A closer look at the Blackphone and why it’s more anti-Google than anti-government

A closer look at the Blackphone and why it’s more anti-Google than anti-government

Silent Circle and Geeksphone announced the Blackphone earlier this year as everyone was still wringing their hands over NSA spying. The stated goal was to make communications private, just like they ought to be. Of course, that was conflated with an NSA-proof phone, which it’s not.

Now, after having been officially unveiled at MWC, the Blackphone is up for pre-order and Silent Circle has explained more about how the handset will work. Spoiler: It’s not doing anything new, but it does come with a full suite of privacy-minded apps and services. With the Blackphone, what it lacks may be just as important as what it includes.

The Blackphone clocks in at $629 (£375) over in the US, which is right up there with the unlocked cost of most flagship smartphones. The device will run on a 2GHz (or higher) quad-core ARM chip, with 2GB of RAM and 16GB of internal storage. Wondering about a microSD card for more storage? What, and let someone walk away with your data? Surely you jest. Buyers will also be treated to a 4.7in 720p LCD and 802.11n Wi-Fi. Despite the privacy focus, the Blackphone does still have the usual HSPA+, LTE, and GPS.

The hardware is fine, though likely generic. The real selling point of the Blackphone is the software it runs. The company calls it PrivatOS, and it’s based on the open source version of Android. Most other Android devices you buy have Google’s services woven into the foundation of the OS, but not Blackphone. This device comes bundled with only Silent Circle apps and a few select third-party services for secure file sharing and VPNs. That means you don’t have access to Google’s app ecosystem, cloud platform, or location services. Although, that’s kind of why you’d buy the Blackphone.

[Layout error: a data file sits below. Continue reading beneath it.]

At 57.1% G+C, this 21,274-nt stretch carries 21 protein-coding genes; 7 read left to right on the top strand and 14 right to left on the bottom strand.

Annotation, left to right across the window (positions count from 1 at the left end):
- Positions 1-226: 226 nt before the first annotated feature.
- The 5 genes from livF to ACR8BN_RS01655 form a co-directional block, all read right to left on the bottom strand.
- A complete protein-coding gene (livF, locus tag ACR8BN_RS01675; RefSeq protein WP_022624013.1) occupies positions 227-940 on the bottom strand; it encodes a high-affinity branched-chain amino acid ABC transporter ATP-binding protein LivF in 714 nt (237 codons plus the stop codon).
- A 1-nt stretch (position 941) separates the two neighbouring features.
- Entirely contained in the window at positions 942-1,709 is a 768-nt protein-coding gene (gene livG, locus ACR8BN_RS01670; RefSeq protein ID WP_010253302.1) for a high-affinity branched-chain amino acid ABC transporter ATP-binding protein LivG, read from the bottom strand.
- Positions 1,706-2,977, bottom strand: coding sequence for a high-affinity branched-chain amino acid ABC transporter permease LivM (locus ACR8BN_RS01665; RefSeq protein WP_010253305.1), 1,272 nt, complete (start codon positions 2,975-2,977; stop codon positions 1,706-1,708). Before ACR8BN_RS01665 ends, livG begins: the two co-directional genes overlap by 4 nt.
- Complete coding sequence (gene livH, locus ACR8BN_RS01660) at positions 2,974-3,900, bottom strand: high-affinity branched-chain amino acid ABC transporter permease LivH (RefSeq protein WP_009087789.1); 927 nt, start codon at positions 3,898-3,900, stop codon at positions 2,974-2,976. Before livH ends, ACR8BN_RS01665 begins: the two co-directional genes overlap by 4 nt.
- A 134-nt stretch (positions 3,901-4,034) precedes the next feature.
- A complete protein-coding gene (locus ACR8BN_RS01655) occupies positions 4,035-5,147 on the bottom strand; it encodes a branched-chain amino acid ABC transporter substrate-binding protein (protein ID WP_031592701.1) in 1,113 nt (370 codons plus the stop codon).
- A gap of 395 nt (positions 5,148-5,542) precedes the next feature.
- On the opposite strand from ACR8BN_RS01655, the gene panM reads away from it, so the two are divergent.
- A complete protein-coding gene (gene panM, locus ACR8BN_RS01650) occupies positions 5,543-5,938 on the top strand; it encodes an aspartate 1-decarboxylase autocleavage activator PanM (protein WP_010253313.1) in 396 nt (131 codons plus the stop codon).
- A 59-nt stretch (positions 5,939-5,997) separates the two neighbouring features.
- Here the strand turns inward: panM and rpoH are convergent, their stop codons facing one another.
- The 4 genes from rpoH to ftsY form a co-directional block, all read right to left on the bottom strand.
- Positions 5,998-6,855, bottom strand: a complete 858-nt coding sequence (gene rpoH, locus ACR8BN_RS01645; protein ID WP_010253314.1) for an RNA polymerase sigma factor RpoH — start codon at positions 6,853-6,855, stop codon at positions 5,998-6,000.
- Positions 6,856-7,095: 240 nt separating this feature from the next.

The Blackphone includes a two-year subscription to the Silent Circle application suite, which is what actually makes your communication secure. There’s no magic way to make regular cellular calls completely untraceable – the Blackphone is using the same network infrastructure and baseband as every other Android device on the market. Blackphone’s page uses a lot of inflammatory language to describe how Google’s services work, making it seem like this is more an anti-Google than anti-government surveillance phone.

Access to Silent Phone, Text, and Contacts costs $10 (£6) per month after the included subscription, but you can only communicate with other people who also use the company’s VoIP service, which can be installed on any Android phone. To make things a bit easier, the Blackphone includes three one-year “friends and family” Silent Circle passes. Adding up all the Silent Circle, encrypted file sharing, and VPN subscriptions leaves you with a value of about $1500 (£900). That assumes you use all these services to their fullest, of course.

Silent Circle has also built out an enhanced version of Android’s app permission system in PrivatOS, like the now-defunct App Ops or CyanogenMod’s permission manager. It’s not unheard of functionality, but the more advanced permission management will allow users to revoke permissions from apps individually. For example, location or contact access can be blocked for some or all apps. The apps themselves will probably be side-load only, seeing as there’s no app store. Remote device management and security updates have also been modified by Silent Circle.

Now that Silent Circle’s plans are laid out for us, the project seems less fanciful, but also less revolutionary. This is basically a moderately powerful smartphone running a privacy-focused custom ROM and some extra privacy tools that you can install on any phone. In fact, most of what the Blackphone does can be replicated with a much cheaper Nexus 5 – install CyanogenMod, don’t flash the Google apps package, relock the bootloader, and install the Silent Circle suite.

Silent Circle has been careful not to claim that this phone will thwart the NSA, but some people will still expect that. This device really just takes the guesswork out of making a mobile device somewhat more secure. Is that worth $629 (£375)? Silent Circle sure hopes so. The Blackphone is expected to ship in June.

For all the latest news, photos and analysis from MWC 2014, check out our live coverage of the event.

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